Monday, December 3, 2012
UnWholly by Neal Shusterman
If you need a refresher--and I went into this reading without one--there's been a war, presented as being over abortion. It is proposed that peace come over an unreasonable, twisted compromise: no abortions, but children can be "storked," or forced upon other families, and once a child is thirteen, a child's guardians can reverse the child's life, essentially splitting the child and its consciousness into spare parts. Understandably, though some kids are tithed--born to be Unwound--others aren't so happy when they get the news that they're unwanted, due to circumstance or relationships, and scheduled to, in essence, die.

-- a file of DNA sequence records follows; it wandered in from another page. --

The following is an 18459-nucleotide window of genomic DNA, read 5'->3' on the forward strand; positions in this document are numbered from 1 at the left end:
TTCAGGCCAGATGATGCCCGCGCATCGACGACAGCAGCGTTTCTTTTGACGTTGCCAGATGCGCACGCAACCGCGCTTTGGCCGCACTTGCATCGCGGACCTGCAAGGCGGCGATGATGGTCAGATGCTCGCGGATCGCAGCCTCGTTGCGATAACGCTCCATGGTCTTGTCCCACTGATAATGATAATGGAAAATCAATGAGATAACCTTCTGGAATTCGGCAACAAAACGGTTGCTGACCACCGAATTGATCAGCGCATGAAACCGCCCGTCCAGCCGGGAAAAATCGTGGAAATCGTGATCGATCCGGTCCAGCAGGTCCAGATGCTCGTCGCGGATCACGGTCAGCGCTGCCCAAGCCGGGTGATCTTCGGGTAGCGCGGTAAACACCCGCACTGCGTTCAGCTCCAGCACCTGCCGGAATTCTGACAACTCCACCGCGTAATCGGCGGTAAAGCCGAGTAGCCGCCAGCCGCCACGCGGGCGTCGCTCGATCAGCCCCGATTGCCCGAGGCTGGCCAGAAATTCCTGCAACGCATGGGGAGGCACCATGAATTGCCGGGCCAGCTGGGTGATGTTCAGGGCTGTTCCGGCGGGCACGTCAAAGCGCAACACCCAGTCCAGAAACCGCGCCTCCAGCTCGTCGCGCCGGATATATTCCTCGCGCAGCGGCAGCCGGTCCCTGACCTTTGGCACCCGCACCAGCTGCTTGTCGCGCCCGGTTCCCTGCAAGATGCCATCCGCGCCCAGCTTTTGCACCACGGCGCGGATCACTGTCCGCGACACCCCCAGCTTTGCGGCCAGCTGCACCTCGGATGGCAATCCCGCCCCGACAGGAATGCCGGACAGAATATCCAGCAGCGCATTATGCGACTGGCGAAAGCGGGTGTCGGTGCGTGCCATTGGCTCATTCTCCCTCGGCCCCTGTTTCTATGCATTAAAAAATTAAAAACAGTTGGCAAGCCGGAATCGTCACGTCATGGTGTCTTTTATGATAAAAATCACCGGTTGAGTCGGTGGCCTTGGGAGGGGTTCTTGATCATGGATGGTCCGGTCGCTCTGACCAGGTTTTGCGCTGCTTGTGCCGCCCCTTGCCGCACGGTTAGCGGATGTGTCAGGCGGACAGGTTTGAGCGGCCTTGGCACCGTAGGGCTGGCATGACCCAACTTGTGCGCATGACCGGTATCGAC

Unwind is about getting away from the first, horrific situation. UnWholly is about the after. What if you escaped? What if you were safe? What if your friends weren't? What do you owe for your freedom? And what if people aren't really on your side? What's the deepest, darkest place from which you can return?
That's vague, of course, but I wouldn't want to give anything away. UnWholly is as intriguing and complex as Unwind, and every bit as harrowing.
UnWholly is nominated in the YA SF/F category for the 2012 Cybils. I reviewed a copy provided by the publisher, with no explicit or implied strings.